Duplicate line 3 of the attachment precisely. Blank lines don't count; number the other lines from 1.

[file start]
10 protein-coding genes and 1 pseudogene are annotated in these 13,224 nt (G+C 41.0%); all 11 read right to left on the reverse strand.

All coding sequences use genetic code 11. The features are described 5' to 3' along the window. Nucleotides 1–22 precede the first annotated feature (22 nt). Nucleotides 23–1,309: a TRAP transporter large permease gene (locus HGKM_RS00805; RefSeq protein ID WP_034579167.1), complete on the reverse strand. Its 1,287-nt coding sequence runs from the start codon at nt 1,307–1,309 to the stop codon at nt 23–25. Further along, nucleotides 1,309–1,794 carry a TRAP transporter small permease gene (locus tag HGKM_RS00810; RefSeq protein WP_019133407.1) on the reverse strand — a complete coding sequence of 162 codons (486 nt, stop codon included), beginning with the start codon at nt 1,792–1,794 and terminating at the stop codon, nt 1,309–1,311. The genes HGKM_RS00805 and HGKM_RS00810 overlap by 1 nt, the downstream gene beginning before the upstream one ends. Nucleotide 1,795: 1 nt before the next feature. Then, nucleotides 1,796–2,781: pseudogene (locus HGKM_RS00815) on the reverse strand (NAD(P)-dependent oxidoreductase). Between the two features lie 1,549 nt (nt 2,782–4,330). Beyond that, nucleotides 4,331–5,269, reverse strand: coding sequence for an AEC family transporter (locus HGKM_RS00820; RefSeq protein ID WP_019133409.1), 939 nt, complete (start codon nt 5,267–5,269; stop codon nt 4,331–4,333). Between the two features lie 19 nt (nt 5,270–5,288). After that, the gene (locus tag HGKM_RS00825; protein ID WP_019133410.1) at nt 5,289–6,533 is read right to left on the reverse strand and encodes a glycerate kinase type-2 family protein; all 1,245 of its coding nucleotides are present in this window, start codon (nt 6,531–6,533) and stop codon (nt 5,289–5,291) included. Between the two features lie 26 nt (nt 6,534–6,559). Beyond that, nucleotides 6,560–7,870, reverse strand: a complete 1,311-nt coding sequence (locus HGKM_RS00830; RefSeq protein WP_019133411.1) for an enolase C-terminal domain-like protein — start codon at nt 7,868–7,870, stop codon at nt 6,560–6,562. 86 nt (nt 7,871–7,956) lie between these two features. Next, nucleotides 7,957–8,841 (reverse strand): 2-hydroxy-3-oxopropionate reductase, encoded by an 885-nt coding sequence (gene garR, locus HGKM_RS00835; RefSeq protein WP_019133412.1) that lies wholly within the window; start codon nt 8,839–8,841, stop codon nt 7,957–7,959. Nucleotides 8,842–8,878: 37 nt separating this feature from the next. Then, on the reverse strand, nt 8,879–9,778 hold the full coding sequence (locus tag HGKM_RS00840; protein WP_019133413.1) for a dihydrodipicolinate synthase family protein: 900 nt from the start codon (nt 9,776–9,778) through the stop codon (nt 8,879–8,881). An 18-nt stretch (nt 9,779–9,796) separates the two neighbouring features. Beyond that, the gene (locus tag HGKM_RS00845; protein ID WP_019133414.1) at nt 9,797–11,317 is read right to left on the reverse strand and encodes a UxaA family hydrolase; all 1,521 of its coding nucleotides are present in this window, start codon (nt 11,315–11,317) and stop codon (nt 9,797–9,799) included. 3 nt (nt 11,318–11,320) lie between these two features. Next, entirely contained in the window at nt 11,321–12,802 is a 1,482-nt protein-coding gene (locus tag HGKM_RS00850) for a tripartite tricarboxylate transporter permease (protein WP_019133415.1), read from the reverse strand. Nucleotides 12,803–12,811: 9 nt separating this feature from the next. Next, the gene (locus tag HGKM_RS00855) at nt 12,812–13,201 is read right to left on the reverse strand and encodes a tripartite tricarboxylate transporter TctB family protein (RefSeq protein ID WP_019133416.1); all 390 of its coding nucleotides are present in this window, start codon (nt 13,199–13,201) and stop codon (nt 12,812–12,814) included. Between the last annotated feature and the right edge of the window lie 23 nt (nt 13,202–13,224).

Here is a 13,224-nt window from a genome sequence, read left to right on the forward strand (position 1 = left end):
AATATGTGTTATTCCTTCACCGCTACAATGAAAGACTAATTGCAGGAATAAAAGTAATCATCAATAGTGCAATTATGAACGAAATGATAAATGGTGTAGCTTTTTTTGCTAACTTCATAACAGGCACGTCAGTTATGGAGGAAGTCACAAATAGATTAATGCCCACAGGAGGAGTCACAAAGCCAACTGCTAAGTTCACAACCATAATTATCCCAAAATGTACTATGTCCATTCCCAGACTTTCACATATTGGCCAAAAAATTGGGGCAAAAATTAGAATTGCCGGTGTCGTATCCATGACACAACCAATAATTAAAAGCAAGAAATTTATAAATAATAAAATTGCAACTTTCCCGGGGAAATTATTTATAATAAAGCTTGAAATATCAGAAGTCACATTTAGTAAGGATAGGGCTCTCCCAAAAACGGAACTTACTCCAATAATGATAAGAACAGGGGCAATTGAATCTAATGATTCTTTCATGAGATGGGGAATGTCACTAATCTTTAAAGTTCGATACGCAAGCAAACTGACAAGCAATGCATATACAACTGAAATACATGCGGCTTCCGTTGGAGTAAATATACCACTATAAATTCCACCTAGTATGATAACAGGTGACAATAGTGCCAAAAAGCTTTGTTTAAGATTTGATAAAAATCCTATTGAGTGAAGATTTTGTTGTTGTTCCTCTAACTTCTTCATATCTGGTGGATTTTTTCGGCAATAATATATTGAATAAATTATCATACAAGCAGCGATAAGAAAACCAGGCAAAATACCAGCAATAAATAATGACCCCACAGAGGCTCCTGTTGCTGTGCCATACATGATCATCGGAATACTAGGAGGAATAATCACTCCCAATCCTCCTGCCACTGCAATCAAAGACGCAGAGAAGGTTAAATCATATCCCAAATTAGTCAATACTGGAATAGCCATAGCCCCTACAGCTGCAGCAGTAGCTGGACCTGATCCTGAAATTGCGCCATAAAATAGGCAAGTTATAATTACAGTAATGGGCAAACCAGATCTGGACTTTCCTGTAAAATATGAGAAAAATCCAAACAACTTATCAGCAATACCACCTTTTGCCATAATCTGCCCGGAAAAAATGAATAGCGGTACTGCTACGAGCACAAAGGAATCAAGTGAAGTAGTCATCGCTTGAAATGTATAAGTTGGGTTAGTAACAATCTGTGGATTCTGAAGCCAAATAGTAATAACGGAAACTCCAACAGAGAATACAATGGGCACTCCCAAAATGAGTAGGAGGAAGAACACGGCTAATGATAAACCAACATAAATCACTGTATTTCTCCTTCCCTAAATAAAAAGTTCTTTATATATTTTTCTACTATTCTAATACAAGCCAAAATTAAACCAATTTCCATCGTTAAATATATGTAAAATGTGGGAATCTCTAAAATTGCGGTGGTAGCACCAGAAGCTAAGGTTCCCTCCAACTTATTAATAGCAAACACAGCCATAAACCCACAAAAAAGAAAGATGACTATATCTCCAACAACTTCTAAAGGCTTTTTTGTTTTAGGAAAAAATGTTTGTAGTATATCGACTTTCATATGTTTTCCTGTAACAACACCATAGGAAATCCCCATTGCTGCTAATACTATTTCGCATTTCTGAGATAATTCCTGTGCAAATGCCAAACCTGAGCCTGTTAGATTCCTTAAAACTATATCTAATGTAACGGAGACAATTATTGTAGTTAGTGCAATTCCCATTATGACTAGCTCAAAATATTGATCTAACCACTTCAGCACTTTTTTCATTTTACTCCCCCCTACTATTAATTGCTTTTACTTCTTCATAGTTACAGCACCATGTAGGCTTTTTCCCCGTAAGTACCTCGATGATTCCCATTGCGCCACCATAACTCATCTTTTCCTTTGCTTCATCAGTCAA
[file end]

Here is a 13,224-nt window from a genome sequence, read left to right on the forward strand (position 1 = left end):